Economist Discusses Unemployment and Inflation
This past Wednesday, Sept. 26, economist William T. Dickens addressed one of the most important and debated topics in his field – the relationship between inflation and unemployment – in a lecture sponsored by the Economics Department.
Dickens’ talk, which was based on collaborative work with George Akerlof and George Perry, suggested a relationship between higher average inflation and lower average unemployment.
“His work could have major implications for human happiness,” noted Visiting Associate Professor of Economics Jonathan Lipow, referring to the impact Dickens’ work could have on lowering unemployment. “It may be an important piece in understanding what controls joblessness in industrial economies.”
However, Oberlin Danforth-Lewis Professor of Economics Ken Kuttner points out that Dickens’ research from 1996 is “controversial, as it implies a ‘long run’ tradeoff between unemployment and inflation.” Kuttner contends, “There is no solid evidence [of such a tradeoff].”
Though he has sparked debate in macroeconomics, Dr. Dickens has not limited his research to this area. Dickens’ recent work applies the precise models employed by economists to psychology, a practice he felt was lacking from the latter field.
Dickens has added to the psychological debate of race and intelligence, arguing that genetic variations can influence intelligence within the same ethnic group, but that social conditions mostly define the differences in early childhood success between races.
Dickens used the example of a group of boys with equal height playing basketball with a boy who is slightly taller. At a young age, the height advantage makes it easier to shoot so the taller boy will be rewarded early for his talent and given specialized training to improve passing and dribbling.
Being taller doesn’t make him an inherently better basketball player but it does explain why he has developed into one, argues Dickens. He applies the same reasoning to younger students with, for example, longer attention spans. They will be rewarded early and encouraged to learn more by their schools and parents. In this case, intelligence is made, not born.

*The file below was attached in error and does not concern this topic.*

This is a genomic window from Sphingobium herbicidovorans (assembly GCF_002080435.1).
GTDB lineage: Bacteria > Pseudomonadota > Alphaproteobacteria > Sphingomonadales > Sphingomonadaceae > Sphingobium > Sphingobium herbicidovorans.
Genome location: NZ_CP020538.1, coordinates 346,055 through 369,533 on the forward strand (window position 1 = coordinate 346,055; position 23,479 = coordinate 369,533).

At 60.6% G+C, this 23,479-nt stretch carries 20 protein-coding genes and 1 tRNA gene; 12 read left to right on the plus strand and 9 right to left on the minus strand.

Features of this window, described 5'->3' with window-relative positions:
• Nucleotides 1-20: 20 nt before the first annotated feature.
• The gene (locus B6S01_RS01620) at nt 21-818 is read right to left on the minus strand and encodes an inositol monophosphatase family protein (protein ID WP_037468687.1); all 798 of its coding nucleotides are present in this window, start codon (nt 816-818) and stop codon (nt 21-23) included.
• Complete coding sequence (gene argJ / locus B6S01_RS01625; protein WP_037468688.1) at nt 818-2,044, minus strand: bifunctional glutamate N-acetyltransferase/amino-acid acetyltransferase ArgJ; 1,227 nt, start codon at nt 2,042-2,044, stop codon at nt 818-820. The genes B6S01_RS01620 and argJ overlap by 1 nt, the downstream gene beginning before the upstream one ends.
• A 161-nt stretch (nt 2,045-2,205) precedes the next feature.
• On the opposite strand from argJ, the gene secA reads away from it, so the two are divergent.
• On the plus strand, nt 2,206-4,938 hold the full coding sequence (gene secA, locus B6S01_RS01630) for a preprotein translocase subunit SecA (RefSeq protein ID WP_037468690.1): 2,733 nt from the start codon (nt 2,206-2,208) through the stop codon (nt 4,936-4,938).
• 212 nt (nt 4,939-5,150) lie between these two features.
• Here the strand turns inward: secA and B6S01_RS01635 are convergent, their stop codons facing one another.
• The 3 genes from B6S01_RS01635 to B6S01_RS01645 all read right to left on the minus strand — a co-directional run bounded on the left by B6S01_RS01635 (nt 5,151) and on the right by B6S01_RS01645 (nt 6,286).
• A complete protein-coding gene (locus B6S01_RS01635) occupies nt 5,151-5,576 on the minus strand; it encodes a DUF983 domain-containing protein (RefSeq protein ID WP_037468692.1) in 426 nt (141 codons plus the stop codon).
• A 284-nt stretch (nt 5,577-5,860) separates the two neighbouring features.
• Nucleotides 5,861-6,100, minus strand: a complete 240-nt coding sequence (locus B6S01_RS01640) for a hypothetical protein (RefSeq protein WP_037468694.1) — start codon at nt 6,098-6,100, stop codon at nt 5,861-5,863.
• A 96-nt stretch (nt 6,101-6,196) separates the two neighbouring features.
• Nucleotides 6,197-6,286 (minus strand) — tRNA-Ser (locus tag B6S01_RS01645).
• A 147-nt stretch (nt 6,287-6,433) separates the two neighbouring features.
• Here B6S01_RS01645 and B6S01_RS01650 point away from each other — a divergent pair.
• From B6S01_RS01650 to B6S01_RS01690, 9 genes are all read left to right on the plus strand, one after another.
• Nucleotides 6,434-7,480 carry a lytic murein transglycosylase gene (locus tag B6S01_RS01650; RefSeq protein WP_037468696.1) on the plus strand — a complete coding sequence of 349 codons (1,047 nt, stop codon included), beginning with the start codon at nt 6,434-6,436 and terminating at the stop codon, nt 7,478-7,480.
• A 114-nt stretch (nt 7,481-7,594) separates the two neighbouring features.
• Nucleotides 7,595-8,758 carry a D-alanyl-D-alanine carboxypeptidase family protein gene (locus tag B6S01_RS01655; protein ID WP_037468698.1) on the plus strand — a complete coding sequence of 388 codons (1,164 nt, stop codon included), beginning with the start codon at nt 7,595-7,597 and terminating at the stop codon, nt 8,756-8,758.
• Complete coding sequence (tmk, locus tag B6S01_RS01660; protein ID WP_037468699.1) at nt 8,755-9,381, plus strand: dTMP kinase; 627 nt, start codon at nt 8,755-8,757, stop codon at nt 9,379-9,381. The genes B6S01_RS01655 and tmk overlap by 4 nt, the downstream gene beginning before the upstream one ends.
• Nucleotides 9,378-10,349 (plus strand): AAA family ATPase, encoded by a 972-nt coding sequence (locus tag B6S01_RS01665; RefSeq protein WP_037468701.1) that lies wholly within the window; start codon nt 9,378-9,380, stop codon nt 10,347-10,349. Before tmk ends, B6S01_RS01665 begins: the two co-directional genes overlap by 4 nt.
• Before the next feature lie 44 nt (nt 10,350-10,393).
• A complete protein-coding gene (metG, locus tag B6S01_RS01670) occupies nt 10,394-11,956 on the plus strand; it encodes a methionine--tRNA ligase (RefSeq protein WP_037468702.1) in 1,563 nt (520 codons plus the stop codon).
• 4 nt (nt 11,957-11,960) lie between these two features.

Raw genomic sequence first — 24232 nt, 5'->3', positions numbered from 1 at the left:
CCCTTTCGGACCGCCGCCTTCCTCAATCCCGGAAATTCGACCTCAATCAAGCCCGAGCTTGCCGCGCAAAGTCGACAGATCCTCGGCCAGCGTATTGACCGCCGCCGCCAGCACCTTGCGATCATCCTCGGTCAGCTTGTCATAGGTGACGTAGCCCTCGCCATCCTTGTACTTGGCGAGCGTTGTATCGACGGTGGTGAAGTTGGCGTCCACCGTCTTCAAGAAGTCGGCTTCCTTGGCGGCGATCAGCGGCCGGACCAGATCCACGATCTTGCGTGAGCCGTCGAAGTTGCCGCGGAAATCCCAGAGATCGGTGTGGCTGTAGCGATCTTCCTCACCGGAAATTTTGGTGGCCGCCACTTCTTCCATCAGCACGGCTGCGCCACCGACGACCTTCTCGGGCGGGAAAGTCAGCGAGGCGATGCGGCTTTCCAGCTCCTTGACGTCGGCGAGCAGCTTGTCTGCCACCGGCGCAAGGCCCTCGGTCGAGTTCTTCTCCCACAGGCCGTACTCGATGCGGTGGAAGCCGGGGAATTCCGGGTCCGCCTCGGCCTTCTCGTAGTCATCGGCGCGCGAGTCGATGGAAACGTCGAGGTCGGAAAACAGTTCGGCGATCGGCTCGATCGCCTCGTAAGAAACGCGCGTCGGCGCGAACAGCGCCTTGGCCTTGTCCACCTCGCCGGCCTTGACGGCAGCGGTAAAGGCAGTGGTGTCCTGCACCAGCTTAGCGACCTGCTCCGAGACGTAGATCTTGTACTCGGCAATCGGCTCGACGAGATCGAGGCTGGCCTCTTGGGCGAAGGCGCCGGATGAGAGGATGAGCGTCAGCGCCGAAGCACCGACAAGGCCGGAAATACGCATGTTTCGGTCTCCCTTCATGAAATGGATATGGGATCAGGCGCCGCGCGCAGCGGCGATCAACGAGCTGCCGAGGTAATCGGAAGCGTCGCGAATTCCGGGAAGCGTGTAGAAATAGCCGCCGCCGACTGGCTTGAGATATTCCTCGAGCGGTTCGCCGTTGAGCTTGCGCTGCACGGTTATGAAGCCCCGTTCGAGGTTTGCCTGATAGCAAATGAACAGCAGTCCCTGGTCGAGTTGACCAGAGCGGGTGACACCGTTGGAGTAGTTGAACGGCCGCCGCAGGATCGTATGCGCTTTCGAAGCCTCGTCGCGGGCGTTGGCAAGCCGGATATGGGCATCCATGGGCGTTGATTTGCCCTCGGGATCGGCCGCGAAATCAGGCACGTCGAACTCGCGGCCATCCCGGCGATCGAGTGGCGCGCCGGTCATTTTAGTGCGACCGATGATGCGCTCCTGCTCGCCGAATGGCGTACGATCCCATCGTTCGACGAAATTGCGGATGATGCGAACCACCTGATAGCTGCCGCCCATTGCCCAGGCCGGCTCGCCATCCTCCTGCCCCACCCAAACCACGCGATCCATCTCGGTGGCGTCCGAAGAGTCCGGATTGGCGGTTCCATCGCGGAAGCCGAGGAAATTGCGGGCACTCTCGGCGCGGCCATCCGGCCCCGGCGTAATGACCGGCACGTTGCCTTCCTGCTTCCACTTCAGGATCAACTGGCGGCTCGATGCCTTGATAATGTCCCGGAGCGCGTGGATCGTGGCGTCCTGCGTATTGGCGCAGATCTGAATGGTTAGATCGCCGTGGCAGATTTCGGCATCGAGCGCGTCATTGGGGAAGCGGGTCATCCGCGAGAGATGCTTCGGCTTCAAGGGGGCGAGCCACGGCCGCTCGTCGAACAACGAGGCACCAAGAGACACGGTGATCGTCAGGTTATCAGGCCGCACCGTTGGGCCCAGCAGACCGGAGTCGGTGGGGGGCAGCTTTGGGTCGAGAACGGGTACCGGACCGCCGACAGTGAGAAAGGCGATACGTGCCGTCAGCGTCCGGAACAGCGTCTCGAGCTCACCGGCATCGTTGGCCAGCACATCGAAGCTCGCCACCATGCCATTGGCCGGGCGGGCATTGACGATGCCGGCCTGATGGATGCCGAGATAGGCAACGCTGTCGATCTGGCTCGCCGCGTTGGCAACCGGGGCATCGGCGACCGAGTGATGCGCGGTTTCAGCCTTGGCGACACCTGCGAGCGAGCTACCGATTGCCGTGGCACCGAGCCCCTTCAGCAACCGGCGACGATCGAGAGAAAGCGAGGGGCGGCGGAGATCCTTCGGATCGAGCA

“I’m a product of the ’60s and ’70s,” remarked Dickens casually. “I fell in love with economics as a way to systematically analyze social problems.”
When asked what motivated him to integrate psychology and economics, Dickens responded, “I was frustrated [in graduate school] by the way members of the profession approached economics with blinders on.” He noted that economics often fails to take into account the human aspects of productivity such as procrastination and motivation.
Reflecting on his graduate school days and the constant critiques of his Massachusetts Institute of Technology professors, Dickens added jokingly, “It seems much easier until you actually do the work yourself.”
Dickens received his undergraduate degree from Bard in 1976 and his PhD from MIT in 1981. He has written numerous papers dealing with broad topics, from cognitive abilities and IQ gains to labor market policy. He also spent 16 years as a professor of economics at the University of California, Berkeley.
Dickens is now directing the International Wage Flexibility Project: an expanding 13- nation research team dedicated to painstakingly gathering and analyzing data funded by the European Central Bank. Dickens presented the IWFP’s work to the economic world in a paper published in the spring 2007 issue of The Journal of Economic Perspectives and again to Oberlin students on Wednesday. He is currently working on compiling the IWFP’s findings into book form as well as tackling the more theoretical problems raised by his research.
Dickens was brought in to chat and eat mushroom and sausage pizza with students and faculty as part of the economics department’s Danforth-Lewis Speaker Series. The series will host five more speakers in the fall semester.